I realize the title of this post is somewhat misleading as there have been no previous posts on irrigation. However, this is in fact generation 2.1 for watering methods in our community garden. Version 1.0 was watering everything by hand, which took about 20 minutes at most, but required constant supervision. Last week we set up the soaker hose lines (2.0), but hadn’t yet optimized the arrangement.
Last night I finished hooking everything up—a brand-new leader hose (its predecessor had four holes), a splitter for a hand-watering set-up, and recycled pieces of the old leader hose with new male/female ends to connect the soakers to the distributor.
The result: Octo-Irrigation!
(Well, ok, one hose short of octo, but who’s counting?)
I’m really excited that we finally have this set up. It’s much simpler than watering by hand, although it does take longer (3-4 hours vs. 20 minutes). Still, it will provide a good, deep watering, which is what veggies need.
And it allows us to avoid that ubiquitous and wasteful piece of garden technology, the sprinkler.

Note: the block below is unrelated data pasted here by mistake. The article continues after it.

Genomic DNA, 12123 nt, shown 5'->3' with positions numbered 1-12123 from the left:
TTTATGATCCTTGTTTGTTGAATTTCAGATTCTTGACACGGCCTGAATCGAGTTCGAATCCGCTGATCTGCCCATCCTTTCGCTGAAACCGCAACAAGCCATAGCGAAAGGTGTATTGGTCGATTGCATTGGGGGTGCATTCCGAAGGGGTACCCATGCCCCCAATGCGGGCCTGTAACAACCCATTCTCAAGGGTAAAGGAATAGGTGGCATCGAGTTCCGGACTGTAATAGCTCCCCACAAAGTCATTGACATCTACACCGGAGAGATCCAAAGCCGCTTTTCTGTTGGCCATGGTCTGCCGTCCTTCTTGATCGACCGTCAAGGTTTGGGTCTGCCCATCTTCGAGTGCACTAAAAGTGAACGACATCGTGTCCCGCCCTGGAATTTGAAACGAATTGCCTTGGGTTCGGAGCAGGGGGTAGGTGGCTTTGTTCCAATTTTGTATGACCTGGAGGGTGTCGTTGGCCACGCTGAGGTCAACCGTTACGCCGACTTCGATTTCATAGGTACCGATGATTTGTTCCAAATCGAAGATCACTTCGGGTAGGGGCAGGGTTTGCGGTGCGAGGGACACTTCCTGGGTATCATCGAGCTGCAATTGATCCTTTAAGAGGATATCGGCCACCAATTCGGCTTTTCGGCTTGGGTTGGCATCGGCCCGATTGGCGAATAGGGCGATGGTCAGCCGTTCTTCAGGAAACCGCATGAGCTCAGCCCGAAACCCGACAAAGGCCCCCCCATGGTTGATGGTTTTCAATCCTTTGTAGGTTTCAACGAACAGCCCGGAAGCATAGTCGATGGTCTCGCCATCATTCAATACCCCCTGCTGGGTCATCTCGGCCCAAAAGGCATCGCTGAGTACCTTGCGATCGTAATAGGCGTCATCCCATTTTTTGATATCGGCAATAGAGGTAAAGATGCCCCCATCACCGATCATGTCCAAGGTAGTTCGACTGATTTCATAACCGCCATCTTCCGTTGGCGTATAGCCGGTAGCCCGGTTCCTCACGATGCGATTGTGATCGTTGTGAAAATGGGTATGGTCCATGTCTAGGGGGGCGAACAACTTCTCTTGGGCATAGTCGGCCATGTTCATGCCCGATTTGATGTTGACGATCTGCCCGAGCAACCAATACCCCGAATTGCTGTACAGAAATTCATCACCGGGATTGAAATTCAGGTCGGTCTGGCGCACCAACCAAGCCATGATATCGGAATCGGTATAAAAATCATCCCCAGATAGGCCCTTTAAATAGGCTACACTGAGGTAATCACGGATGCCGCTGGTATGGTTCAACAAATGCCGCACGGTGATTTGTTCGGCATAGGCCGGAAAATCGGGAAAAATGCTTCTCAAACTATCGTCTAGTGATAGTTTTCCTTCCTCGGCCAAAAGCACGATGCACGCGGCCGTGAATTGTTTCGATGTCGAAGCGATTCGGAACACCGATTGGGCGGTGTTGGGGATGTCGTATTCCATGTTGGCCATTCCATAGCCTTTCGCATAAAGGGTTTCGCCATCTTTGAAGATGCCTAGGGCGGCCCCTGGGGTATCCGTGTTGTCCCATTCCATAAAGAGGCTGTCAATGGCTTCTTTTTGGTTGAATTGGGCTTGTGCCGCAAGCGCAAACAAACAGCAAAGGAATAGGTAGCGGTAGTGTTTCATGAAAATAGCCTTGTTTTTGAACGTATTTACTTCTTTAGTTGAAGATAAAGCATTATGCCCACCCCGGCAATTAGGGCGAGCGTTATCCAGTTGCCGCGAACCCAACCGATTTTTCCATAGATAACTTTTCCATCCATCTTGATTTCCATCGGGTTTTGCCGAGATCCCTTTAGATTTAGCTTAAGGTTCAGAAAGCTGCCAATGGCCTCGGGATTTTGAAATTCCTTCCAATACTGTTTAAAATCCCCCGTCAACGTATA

I hate sprinklers. A lot. With a passion.
I grew up in an area where drought season began every June and lasted until September. So water conservation is an integral part of my gardening paradigm. There are few pieces of equipment that can cause my blood pressure to rise as much as the sprinkler.
Firstly, sprinklers are very inefficient at delivering water—most of it evaporates into the air, especially with these “misters” that seem to be so in fashion nowadays. Secondly, they get water on the leaves of the plant, which on a sunny day leads to leaf burn. You basically end up parboiling your garden if you turn on the sprinkler in the middle of the day. And if you water at night, you end up with the opposite problem: rot. Root watering is the way to go, but not something that a sprinkler can deliver.
Enter the soaker hose. They deliver water directly to the roots, thus simultaneously conserving resources and protecting against leaf damage. They provide the deep root moisture that many annuals and perennials adore. And they can be used with the same sort of timers employed by sprinklers if need be. They’re simply superior in every way for the home garden.
In any case, that’s enough ranting for now. Meanwhile, the beans have come in to their own the past week. Hopefully they’ll be dished up at tonight’s common meal. The radishes are hopelessly woody this year, and the carrots are still too small, but we should have a nice batch of tomatos coming up just round the corner. Not a bad start for year one of the field garden!